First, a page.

1452 Was a Hell of a Year

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Two weeks ago we took a look at the assassination of William de la Pole, Duke of Suffolk, noting that his unpopularity was wrapped up in the humiliating losses in Normandy under the command of Edmund Beaufort, Duke of Somerset. His death in March 1450 was swiftly followed by the first serious rebellion in Henry VI’s reign – that of a man under the moniker “Jack Cade,” who led an uprising that swept the countryside that summer. It was suppressed and its participants put to death, but an uneasy pallor settled over Henry’s court.

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Anjou: The Last Years of Henry VI’s Queen

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Marguerite of Anjou, consort of Henry VI, dominates England’s history through the first half of the Wars of the Roses and ends abruptly in May 1471. The Battle of Tewkesbury that took place that month brought about the death of some of her greatest supporters, not least of whom was her beloved son, Prince Edward. The House of Lancaster was effectively destroyed – Henry VI was quietly put to death, loyalists fled abroad or pledged allegiance to the House of York and Edward IV reigned safely for the next 12 years.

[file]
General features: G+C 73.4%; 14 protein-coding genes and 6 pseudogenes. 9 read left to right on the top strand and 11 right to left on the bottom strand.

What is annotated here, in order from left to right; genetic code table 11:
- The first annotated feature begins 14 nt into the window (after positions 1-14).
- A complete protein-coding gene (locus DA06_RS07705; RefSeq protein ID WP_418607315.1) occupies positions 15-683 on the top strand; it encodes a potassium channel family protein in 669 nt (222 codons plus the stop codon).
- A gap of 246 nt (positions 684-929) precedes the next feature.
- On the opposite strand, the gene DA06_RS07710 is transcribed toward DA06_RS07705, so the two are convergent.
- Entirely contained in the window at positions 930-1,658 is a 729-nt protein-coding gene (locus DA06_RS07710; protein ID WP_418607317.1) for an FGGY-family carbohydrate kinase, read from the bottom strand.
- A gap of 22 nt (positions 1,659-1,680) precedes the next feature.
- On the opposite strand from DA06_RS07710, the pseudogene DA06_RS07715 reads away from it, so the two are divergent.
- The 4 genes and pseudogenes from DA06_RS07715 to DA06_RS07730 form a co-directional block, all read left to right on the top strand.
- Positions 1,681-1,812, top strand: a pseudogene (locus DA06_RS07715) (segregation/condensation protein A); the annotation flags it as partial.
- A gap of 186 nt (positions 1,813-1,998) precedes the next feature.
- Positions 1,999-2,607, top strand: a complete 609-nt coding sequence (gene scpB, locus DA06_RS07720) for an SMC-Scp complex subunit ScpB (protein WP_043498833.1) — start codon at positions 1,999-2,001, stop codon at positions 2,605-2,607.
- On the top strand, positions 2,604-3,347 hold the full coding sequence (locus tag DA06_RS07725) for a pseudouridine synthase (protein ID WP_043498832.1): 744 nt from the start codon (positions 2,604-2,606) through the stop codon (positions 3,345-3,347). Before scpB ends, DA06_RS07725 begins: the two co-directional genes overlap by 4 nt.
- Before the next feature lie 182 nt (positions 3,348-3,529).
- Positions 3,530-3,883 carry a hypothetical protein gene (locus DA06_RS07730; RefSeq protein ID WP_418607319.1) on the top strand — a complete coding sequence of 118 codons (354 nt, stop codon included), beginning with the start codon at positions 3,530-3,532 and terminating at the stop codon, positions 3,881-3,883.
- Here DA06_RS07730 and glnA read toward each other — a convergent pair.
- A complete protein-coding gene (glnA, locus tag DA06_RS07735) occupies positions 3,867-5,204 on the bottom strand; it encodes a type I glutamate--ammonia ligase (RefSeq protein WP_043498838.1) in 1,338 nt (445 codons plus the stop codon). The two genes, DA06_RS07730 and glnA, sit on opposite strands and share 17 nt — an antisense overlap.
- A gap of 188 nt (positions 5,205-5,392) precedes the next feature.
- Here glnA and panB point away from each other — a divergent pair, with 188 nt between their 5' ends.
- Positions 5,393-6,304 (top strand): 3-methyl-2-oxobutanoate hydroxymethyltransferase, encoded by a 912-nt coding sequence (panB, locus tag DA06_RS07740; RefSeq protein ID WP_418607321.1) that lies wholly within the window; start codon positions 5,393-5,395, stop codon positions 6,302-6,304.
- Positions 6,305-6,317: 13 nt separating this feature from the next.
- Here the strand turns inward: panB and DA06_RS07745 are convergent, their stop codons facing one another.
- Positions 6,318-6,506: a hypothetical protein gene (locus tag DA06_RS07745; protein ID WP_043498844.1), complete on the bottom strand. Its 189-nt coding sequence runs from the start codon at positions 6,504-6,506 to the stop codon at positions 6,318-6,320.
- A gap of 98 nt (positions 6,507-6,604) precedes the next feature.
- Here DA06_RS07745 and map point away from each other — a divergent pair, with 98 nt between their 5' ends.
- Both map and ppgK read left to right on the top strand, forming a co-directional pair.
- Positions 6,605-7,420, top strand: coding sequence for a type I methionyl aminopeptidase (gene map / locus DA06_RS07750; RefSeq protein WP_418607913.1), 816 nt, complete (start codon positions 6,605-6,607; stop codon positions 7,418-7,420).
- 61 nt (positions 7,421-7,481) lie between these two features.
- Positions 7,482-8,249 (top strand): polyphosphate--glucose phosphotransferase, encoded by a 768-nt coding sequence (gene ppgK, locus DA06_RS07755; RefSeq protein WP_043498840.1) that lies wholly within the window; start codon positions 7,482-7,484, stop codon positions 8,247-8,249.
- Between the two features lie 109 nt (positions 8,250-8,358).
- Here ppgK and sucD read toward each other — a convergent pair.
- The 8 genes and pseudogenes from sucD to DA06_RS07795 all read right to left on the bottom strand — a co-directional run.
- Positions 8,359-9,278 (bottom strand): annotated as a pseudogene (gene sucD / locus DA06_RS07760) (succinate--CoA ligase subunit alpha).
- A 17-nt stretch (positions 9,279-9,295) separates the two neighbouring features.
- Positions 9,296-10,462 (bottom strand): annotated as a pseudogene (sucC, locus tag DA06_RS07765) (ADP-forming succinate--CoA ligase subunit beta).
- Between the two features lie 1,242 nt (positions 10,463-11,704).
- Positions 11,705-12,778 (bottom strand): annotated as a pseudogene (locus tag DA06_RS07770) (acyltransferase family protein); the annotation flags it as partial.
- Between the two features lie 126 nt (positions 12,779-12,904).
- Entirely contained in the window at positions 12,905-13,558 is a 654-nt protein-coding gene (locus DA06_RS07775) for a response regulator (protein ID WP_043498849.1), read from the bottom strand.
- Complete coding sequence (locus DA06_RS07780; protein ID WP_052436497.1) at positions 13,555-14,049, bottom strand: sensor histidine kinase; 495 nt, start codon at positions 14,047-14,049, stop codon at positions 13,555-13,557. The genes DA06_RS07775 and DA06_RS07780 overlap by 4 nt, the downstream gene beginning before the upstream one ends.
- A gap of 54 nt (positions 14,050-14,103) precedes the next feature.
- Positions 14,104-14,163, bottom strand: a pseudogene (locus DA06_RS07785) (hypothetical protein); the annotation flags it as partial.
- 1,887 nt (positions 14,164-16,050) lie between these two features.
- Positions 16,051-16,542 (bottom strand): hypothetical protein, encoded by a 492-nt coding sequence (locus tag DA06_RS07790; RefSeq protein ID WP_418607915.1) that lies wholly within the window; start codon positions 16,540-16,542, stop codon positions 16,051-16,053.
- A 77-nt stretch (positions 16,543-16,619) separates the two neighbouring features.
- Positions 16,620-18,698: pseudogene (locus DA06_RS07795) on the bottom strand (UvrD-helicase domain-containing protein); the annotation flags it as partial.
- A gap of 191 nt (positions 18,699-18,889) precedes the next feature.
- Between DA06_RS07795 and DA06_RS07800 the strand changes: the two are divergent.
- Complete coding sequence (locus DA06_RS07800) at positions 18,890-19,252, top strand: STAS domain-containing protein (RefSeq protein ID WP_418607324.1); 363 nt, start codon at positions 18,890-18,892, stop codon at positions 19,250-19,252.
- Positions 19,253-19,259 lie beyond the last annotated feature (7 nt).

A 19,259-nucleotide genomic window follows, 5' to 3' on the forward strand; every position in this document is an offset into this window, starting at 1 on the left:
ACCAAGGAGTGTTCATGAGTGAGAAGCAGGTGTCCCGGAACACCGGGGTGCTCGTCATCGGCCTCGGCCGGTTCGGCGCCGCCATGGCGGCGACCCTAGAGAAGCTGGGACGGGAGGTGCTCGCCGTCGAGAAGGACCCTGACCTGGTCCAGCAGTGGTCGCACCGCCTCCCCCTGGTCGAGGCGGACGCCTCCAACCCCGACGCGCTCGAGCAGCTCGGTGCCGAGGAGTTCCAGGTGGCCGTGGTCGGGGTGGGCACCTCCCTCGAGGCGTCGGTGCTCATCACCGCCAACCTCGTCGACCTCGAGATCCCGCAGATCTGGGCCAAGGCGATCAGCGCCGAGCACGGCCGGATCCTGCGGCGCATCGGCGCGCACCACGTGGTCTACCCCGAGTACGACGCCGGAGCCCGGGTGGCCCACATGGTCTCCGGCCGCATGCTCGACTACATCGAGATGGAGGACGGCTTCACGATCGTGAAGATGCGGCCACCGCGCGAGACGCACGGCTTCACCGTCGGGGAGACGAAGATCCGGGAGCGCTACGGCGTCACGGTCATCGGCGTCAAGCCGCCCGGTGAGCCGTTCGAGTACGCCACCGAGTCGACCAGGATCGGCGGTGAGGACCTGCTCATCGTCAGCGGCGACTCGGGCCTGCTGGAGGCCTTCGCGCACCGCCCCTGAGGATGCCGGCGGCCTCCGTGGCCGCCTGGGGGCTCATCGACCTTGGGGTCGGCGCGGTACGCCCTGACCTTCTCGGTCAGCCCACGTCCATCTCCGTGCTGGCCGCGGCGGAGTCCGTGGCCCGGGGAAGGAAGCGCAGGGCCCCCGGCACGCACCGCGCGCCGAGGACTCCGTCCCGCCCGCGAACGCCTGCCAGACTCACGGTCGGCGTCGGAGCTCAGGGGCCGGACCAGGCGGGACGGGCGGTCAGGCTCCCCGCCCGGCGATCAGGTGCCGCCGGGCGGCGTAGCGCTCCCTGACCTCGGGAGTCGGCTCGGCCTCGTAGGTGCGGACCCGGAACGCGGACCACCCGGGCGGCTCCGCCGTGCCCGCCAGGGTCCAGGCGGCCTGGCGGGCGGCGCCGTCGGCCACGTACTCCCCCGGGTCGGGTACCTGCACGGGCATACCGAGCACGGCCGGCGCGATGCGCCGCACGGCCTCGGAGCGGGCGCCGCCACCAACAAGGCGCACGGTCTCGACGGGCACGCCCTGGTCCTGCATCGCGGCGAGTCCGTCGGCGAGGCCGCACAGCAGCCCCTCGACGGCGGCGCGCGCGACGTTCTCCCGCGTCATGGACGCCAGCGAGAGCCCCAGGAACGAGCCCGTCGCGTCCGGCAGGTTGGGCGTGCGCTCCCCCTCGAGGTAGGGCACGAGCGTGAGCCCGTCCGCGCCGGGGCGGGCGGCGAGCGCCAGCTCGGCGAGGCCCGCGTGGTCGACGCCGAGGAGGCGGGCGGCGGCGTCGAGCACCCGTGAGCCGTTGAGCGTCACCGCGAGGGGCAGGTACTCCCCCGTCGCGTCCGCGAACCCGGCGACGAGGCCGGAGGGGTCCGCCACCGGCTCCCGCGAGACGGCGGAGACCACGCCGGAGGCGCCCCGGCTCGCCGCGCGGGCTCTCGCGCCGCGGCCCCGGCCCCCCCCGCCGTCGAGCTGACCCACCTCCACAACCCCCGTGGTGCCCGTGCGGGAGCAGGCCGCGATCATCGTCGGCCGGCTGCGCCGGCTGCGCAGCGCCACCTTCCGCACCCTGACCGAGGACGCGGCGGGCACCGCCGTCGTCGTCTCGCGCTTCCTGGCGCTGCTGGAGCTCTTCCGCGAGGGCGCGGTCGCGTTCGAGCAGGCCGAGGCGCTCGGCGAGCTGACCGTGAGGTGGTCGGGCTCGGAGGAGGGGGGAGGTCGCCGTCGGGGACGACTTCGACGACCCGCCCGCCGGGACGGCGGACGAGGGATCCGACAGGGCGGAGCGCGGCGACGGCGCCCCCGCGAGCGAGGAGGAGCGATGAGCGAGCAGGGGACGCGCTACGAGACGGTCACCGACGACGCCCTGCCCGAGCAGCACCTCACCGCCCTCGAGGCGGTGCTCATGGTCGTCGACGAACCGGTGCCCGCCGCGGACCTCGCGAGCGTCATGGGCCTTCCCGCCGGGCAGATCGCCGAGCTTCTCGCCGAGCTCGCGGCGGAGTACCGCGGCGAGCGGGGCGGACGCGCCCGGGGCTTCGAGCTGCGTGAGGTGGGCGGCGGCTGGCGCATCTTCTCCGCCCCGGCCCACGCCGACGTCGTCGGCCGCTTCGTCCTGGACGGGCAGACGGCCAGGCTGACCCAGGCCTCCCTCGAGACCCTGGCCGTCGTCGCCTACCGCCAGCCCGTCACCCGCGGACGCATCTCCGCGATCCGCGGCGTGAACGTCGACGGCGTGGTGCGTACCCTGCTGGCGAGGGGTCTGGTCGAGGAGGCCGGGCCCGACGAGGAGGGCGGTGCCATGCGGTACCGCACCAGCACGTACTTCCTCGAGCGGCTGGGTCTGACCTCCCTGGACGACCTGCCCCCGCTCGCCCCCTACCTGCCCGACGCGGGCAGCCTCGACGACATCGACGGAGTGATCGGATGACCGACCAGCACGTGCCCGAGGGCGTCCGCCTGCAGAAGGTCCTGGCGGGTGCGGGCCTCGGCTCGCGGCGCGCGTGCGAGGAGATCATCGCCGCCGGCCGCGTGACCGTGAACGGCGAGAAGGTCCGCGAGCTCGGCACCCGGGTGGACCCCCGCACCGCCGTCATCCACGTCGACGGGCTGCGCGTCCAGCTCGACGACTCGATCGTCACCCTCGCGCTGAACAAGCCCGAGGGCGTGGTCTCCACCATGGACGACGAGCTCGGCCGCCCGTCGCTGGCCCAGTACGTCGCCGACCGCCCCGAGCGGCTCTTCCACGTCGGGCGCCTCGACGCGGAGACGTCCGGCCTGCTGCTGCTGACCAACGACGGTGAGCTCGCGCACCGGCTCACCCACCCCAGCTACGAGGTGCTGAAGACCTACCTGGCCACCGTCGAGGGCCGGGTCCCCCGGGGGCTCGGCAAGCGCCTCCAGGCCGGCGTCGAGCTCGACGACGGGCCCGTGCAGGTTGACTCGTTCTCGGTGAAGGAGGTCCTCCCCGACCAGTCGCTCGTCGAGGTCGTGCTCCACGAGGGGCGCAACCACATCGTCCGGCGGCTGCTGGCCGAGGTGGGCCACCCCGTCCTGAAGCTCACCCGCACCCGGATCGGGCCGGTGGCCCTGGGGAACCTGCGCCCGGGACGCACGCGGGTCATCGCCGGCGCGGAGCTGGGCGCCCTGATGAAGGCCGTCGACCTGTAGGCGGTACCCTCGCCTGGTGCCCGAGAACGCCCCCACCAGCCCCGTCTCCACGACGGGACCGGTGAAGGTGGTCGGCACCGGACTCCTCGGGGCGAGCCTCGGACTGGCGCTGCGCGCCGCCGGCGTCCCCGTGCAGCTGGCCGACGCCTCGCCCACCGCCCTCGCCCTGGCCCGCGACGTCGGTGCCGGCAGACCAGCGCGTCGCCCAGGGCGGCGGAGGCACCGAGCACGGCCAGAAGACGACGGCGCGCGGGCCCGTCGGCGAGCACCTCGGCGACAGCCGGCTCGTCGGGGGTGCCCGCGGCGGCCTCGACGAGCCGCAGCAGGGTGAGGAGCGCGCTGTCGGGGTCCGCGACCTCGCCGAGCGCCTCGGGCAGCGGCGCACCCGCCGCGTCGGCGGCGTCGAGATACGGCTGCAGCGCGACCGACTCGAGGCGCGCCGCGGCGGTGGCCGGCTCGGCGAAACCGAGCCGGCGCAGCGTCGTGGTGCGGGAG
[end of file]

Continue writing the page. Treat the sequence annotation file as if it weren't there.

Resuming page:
Her husband and son dead, Marguerite had no further connection to England. Last mentions of her often note that she was held in the Tower of the London and then eventually returned to France, where she died 11 years later. And yet, while her utility to a nation’s history might have evaporated, she did in fact keep living. The last decade plus of her life is made of vaguer stuff than what we have been left from her years in power, but it is still illuminating.

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The Murder of William de la Pole, Duke of Suffolk